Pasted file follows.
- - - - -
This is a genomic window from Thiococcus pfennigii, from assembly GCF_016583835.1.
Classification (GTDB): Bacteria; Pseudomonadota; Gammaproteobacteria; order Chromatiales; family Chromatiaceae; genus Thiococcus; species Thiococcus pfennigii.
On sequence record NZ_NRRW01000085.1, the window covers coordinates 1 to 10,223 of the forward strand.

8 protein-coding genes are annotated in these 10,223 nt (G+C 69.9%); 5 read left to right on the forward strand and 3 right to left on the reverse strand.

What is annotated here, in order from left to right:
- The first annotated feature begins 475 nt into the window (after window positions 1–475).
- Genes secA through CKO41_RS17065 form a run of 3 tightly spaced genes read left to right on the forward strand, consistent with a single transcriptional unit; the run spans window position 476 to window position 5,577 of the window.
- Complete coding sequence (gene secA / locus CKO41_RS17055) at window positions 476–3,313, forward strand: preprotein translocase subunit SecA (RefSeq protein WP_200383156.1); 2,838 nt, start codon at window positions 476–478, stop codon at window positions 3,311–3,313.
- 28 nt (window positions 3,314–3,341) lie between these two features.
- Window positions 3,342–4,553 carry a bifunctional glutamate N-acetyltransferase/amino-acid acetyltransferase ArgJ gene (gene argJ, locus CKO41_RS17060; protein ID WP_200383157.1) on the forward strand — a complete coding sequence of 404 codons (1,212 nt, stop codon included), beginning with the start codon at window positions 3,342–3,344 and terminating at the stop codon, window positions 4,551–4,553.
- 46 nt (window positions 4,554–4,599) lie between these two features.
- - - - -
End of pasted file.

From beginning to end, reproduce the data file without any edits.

This is a genomic window from Thiococcus pfennigii, from assembly GCF_016583835.1.
Classification (GTDB): Bacteria; Pseudomonadota; Gammaproteobacteria; order Chromatiales; family Chromatiaceae; genus Thiococcus; species Thiococcus pfennigii.
On sequence record NZ_NRRW01000085.1, the window covers coordinates 1 to 10,223 of the forward strand.

8 protein-coding genes are annotated in these 10,223 nt (G+C 69.9%); 5 read left to right on the forward strand and 3 right to left on the reverse strand.

What is annotated here, in order from left to right:
- The first annotated feature begins 475 nt into the window (after window positions 1–475).
- Genes secA through CKO41_RS17065 form a run of 3 tightly spaced genes read left to right on the forward strand, consistent with a single transcriptional unit; the run spans window position 476 to window position 5,577 of the window.
- Complete coding sequence (gene secA / locus CKO41_RS17055) at window positions 476–3,313, forward strand: preprotein translocase subunit SecA (RefSeq protein WP_200383156.1); 2,838 nt, start codon at window positions 476–478, stop codon at window positions 3,311–3,313.
- 28 nt (window positions 3,314–3,341) lie between these two features.
- Window positions 3,342–4,553 carry a bifunctional glutamate N-acetyltransferase/amino-acid acetyltransferase ArgJ gene (gene argJ, locus CKO41_RS17060; protein ID WP_200383157.1) on the forward strand — a complete coding sequence of 404 codons (1,212 nt, stop codon included), beginning with the start codon at window positions 3,342–3,344 and terminating at the stop codon, window positions 4,551–4,553.
- 46 nt (window positions 4,554–4,599) lie between these two features.